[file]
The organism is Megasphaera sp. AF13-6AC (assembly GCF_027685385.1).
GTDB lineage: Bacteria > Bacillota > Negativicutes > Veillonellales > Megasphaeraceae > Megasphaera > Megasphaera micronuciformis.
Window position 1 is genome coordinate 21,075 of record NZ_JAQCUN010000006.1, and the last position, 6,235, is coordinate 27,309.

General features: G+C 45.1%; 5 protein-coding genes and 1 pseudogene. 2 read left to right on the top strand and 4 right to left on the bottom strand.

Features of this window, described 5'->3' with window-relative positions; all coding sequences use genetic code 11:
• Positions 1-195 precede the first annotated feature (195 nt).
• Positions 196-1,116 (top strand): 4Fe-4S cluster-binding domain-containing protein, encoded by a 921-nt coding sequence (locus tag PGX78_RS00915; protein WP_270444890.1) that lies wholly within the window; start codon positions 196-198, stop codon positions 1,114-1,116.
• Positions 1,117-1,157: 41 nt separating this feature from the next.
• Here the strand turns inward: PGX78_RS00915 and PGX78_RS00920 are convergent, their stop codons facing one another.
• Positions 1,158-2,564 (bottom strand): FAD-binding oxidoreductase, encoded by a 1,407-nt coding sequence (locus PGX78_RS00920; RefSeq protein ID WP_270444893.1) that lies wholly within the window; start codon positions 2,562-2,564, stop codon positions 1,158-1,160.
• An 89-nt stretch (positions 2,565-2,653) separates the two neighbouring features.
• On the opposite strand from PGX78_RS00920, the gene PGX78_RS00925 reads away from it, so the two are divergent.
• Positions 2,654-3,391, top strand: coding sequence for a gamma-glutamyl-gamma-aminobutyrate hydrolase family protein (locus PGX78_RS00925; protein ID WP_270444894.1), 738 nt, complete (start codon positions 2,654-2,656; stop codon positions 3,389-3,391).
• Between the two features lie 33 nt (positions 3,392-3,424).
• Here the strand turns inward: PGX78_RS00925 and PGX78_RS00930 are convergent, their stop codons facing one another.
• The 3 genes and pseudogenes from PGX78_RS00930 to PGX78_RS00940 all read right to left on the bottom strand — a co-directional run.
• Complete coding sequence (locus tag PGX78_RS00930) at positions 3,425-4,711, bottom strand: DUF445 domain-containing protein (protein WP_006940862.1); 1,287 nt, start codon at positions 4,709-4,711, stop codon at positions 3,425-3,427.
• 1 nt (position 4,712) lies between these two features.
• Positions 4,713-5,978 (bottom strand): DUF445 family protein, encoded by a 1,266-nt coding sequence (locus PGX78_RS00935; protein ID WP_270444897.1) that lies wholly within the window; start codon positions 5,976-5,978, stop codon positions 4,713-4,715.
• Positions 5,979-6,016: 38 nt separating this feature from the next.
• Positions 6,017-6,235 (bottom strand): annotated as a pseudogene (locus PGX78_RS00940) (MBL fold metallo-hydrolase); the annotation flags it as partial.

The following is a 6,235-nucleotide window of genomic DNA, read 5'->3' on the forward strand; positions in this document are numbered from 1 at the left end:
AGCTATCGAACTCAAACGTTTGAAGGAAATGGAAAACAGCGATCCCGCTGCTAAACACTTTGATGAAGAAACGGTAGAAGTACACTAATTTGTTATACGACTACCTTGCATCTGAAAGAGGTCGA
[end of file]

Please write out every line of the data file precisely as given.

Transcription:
The organism is Megasphaera sp. AF13-6AC (assembly GCF_027685385.1).
GTDB lineage: Bacteria > Bacillota > Negativicutes > Veillonellales > Megasphaeraceae > Megasphaera > Megasphaera micronuciformis.
Window position 1 is genome coordinate 21,075 of record NZ_JAQCUN010000006.1, and the last position, 6,235, is coordinate 27,309.

General features: G+C 45.1%; 5 protein-coding genes and 1 pseudogene. 2 read left to right on the top strand and 4 right to left on the bottom strand.

Features of this window, described 5'->3' with window-relative positions; all coding sequences use genetic code 11:
• Positions 1-195 precede the first annotated feature (195 nt).
• Positions 196-1,116 (top strand): 4Fe-4S cluster-binding domain-containing protein, encoded by a 921-nt coding sequence (locus tag PGX78_RS00915; protein WP_270444890.1) that lies wholly within the window; start codon positions 196-198, stop codon positions 1,114-1,116.
• Positions 1,117-1,157: 41 nt separating this feature from the next.
• Here the strand turns inward: PGX78_RS00915 and PGX78_RS00920 are convergent, their stop codons facing one another.
• Positions 1,158-2,564 (bottom strand): FAD-binding oxidoreductase, encoded by a 1,407-nt coding sequence (locus PGX78_RS00920; RefSeq protein ID WP_270444893.1) that lies wholly within the window; start codon positions 2,562-2,564, stop codon positions 1,158-1,160.
• An 89-nt stretch (positions 2,565-2,653) separates the two neighbouring features.
• On the opposite strand from PGX78_RS00920, the gene PGX78_RS00925 reads away from it, so the two are divergent.
• Positions 2,654-3,391, top strand: coding sequence for a gamma-glutamyl-gamma-aminobutyrate hydrolase family protein (locus PGX78_RS00925; protein ID WP_270444894.1), 738 nt, complete (start codon positions 2,654-2,656; stop codon positions 3,389-3,391).
• Between the two features lie 33 nt (positions 3,392-3,424).
• Here the strand turns inward: PGX78_RS00925 and PGX78_RS00930 are convergent, their stop codons facing one another.
• The 3 genes and pseudogenes from PGX78_RS00930 to PGX78_RS00940 all read right to left on the bottom strand — a co-directional run.
• Complete coding sequence (locus tag PGX78_RS00930) at positions 3,425-4,711, bottom strand: DUF445 domain-containing protein (protein WP_006940862.1); 1,287 nt, start codon at positions 4,709-4,711, stop codon at positions 3,425-3,427.
• 1 nt (position 4,712) lies between these two features.
• Positions 4,713-5,978 (bottom strand): DUF445 family protein, encoded by a 1,266-nt coding sequence (locus PGX78_RS00935; protein ID WP_270444897.1) that lies wholly within the window; start codon positions 5,976-5,978, stop codon positions 4,713-4,715.
• Positions 5,979-6,016: 38 nt separating this feature from the next.
• Positions 6,017-6,235 (bottom strand): annotated as a pseudogene (locus PGX78_RS00940) (MBL fold metallo-hydrolase); the annotation flags it as partial.

The following is a 6,235-nucleotide window of genomic DNA, read 5'->3' on the forward strand; positions in this document are numbered from 1 at the left end:
AGCTATCGAACTCAAACGTTTGAAGGAAATGGAAAACAGCGATCCCGCTGCTAAACACTTTGATGAAGAAACGGTAGAAGTACACTAATTTGTTATACGACTACCTTGCATCTGAAAGAGGTCGA